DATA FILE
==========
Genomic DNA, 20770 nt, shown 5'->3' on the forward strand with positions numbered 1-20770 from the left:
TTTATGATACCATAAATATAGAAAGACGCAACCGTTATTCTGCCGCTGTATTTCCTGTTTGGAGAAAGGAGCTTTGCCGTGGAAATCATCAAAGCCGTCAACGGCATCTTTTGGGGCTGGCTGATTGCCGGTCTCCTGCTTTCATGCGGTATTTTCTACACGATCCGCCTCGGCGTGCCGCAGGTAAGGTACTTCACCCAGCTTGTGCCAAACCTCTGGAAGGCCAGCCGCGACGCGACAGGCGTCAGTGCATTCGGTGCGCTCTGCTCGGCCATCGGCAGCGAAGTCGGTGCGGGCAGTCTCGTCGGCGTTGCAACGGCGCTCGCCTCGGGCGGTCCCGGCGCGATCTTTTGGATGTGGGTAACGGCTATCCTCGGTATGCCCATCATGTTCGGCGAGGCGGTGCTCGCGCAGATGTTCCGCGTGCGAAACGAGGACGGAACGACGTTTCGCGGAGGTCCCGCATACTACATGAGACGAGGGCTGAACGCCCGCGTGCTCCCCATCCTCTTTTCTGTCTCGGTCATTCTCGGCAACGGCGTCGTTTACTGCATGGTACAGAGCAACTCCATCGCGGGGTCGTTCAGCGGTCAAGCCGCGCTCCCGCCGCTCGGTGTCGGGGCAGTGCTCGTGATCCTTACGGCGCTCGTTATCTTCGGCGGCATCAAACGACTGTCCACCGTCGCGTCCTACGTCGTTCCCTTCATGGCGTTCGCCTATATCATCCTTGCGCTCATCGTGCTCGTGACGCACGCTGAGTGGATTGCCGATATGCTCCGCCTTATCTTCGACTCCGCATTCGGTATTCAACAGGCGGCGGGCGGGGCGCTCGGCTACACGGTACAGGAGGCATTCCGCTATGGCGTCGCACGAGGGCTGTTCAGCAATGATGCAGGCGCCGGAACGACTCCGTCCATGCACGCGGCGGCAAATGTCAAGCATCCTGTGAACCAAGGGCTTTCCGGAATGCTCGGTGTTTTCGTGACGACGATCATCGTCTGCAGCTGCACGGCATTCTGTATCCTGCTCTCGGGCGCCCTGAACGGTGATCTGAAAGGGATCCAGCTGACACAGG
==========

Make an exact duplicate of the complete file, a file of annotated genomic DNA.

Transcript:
Genomic DNA, 20770 nt, shown 5'->3' on the forward strand with positions numbered 1-20770 from the left:
TTTATGATACCATAAATATAGAAAGACGCAACCGTTATTCTGCCGCTGTATTTCCTGTTTGGAGAAAGGAGCTTTGCCGTGGAAATCATCAAAGCCGTCAACGGCATCTTTTGGGGCTGGCTGATTGCCGGTCTCCTGCTTTCATGCGGTATTTTCTACACGATCCGCCTCGGCGTGCCGCAGGTAAGGTACTTCACCCAGCTTGTGCCAAACCTCTGGAAGGCCAGCCGCGACGCGACAGGCGTCAGTGCATTCGGTGCGCTCTGCTCGGCCATCGGCAGCGAAGTCGGTGCGGGCAGTCTCGTCGGCGTTGCAACGGCGCTCGCCTCGGGCGGTCCCGGCGCGATCTTTTGGATGTGGGTAACGGCTATCCTCGGTATGCCCATCATGTTCGGCGAGGCGGTGCTCGCGCAGATGTTCCGCGTGCGAAACGAGGACGGAACGACGTTTCGCGGAGGTCCCGCATACTACATGAGACGAGGGCTGAACGCCCGCGTGCTCCCCATCCTCTTTTCTGTCTCGGTCATTCTCGGCAACGGCGTCGTTTACTGCATGGTACAGAGCAACTCCATCGCGGGGTCGTTCAGCGGTCAAGCCGCGCTCCCGCCGCTCGGTGTCGGGGCAGTGCTCGTGATCCTTACGGCGCTCGTTATCTTCGGCGGCATCAAACGACTGTCCACCGTCGCGTCCTACGTCGTTCCCTTCATGGCGTTCGCCTATATCATCCTTGCGCTCATCGTGCTCGTGACGCACGCTGAGTGGATTGCCGATATGCTCCGCCTTATCTTCGACTCCGCATTCGGTATTCAACAGGCGGCGGGCGGGGCGCTCGGCTACACGGTACAGGAGGCATTCCGCTATGGCGTCGCACGAGGGCTGTTCAGCAATGATGCAGGCGCCGGAACGACTCCGTCCATGCACGCGGCGGCAAATGTCAAGCATCCTGTGAACCAAGGGCTTTCCGGAATGCTCGGTGTTTTCGTGACGACGATCATCGTCTGCAGCTGCACGGCATTCTGTATCCTGCTCTCGGGCGCCCTGAACGGTGATCTGAAAGGGATCCAGCTGACACAGG